The Cincinnati Reds have won yet another series, bringing their season series record to 4-2, which translates into an 11-8 record, and with the Cardinals loss last night, the sole possession of first place in the National League Central Division (for now).
I continue to laugh at the mass amount of people who were done with the Reds just a short week ago. The game of baseball is beautiful for many reasons, and during the last week Reds fans have been witness to one of them: the ability to lose 5 games in a row, and then take 6 of the next 7. As I said last week, the fact that the good guys lost 5 games in a row doesn’t make the Reds a bad team, it just means that the Cardinals and Pirates are good.
This is the last I’ll talk about that 5 game slide for a while. Take this as a lesson, people: Don’t get panicked in April.
The Reds offense has been working like the fine tuned machine we thought it might be with the acquisition of Shin-Soo Choo in the offseason, and indeed Choo has been a huge reason for the Reds’ success. Tyler mentioned the success of Choo in his latest post, and indeed, he’ll be seeing his stock rise this week.
As Tyler pointed out, the Reds would have been on a 7 game winning streak had it not been for that one Aroldis Chapman fastball that was a little too slow and missed a little too far up to Justin Ruggiano. No offense to Ruggiano, as he played a fantastic series, but if that guy had been 98 or 99, the Marlin would have been swinging at air.
Now we have the Cubs, our third NL Central matchup of the young season. Here are the Reds story lines we should be keeping an eye on for this next series:
Choo has continued to be everything the Reds need at the top of the lineup. Not only is his .382 average one of the best in baseball, but his .523 OBP is the best in baseball. The Anti-Stubbs terrorized the Miami Marlins, getting on base 5 of 5 times in yesterday’s game, and 6 of 7 times on Saturday. He is providing the lineup with the one thing they were lacking in 2012, and he’s providing it better than anyone in the game. He also seems to be acclimating to Center Field much better than anyone was predicting he would. It’s too early to tell how DiDi Gregorious will pan out in Arizona, but right now this is looking like a damn good trade on Walt Jocketty’s behalf.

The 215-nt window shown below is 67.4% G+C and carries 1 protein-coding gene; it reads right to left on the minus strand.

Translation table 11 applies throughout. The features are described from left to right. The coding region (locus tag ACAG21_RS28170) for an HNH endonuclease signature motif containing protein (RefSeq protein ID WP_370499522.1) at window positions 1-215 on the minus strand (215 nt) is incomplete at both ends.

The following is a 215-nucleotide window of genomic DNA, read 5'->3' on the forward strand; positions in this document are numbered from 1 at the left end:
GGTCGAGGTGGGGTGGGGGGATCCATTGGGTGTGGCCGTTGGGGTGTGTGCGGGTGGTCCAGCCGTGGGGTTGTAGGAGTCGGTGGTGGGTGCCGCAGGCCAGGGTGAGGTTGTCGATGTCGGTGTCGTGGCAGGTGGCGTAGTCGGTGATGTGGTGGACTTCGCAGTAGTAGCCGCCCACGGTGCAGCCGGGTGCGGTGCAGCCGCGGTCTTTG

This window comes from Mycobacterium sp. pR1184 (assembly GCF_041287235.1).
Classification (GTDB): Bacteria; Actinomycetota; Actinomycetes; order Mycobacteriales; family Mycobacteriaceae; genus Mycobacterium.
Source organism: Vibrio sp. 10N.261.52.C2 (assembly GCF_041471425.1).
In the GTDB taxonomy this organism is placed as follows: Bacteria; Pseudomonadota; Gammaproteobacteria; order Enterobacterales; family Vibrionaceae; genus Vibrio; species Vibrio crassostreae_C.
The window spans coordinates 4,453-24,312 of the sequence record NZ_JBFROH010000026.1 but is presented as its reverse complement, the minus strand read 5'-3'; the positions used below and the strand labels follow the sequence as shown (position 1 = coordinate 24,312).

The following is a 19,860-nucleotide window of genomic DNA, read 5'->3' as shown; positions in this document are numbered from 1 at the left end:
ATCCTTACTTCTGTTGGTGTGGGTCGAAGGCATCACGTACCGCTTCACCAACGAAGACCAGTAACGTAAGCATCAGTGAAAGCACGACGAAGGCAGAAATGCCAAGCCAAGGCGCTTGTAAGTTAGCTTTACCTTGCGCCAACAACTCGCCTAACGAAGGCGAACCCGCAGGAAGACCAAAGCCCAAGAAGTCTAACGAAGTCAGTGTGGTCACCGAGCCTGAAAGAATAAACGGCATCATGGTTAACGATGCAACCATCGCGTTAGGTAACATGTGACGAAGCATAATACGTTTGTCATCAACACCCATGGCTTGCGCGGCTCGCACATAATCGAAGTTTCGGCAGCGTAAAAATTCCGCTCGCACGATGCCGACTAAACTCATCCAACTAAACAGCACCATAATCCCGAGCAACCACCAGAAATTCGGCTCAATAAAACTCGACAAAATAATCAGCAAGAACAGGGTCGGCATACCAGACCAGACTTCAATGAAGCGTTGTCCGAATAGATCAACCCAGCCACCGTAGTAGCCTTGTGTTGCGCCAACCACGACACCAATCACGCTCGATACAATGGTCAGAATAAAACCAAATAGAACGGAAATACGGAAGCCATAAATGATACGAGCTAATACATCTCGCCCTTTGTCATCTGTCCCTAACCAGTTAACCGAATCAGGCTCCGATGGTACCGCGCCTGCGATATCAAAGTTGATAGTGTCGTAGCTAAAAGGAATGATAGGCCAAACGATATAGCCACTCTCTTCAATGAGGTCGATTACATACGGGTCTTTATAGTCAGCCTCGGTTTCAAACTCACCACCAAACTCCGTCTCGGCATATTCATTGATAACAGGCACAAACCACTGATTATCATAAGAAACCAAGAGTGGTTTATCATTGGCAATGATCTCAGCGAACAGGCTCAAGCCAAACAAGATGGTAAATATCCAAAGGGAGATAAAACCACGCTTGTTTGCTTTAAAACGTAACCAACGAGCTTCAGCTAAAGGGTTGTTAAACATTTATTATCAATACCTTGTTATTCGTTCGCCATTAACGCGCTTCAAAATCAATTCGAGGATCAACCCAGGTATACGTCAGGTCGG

Good thing Twitter doesn’t act as General Manager of the Reds, or we’d have been rid of Joey Votto a handful of games into the season. Votto’s power stroke seems to have come back, which only means bad things for opposing teams. He’s being more selective at the plate than he has ever been (his 25 walks continue to dominate the entire league), and now he seems to be getting more confident. When he does swing, the ball goes far. He has two home runs in his last two games, and his batting average is building back up to Votto standards. He’s .001 behind aforementioned Shin-Soo Choo in on base percentage, and has been playing a pretty solid first base defensively. Good thing we didn’t trade him, eh?
DatDudeBP has been the definition of clutch in the past few weeks. The efforts of Choo and Votto getting on base are all for none if they don’t have anyone to drive them in, and Brandon Phillips has been answering the call. He’s been producing so well in the cleanup role that Reds fans are quickly forgetting Ryan Ludwick even exists. It’ll be interesting to see how Phillips is handled when Ludwick returns from injury. He is currently battling with Mets catcher John Buck for the league lead in RBIs (Phillips’ 21 is currently bested by Buck’s 22), and he’s hitting a blistering .458/.516/.667 with runners in scoring position. As long as Choo and Votto continue to get on base, and as long as Phillips keeps hitting them in, this Reds team will be hard to beat.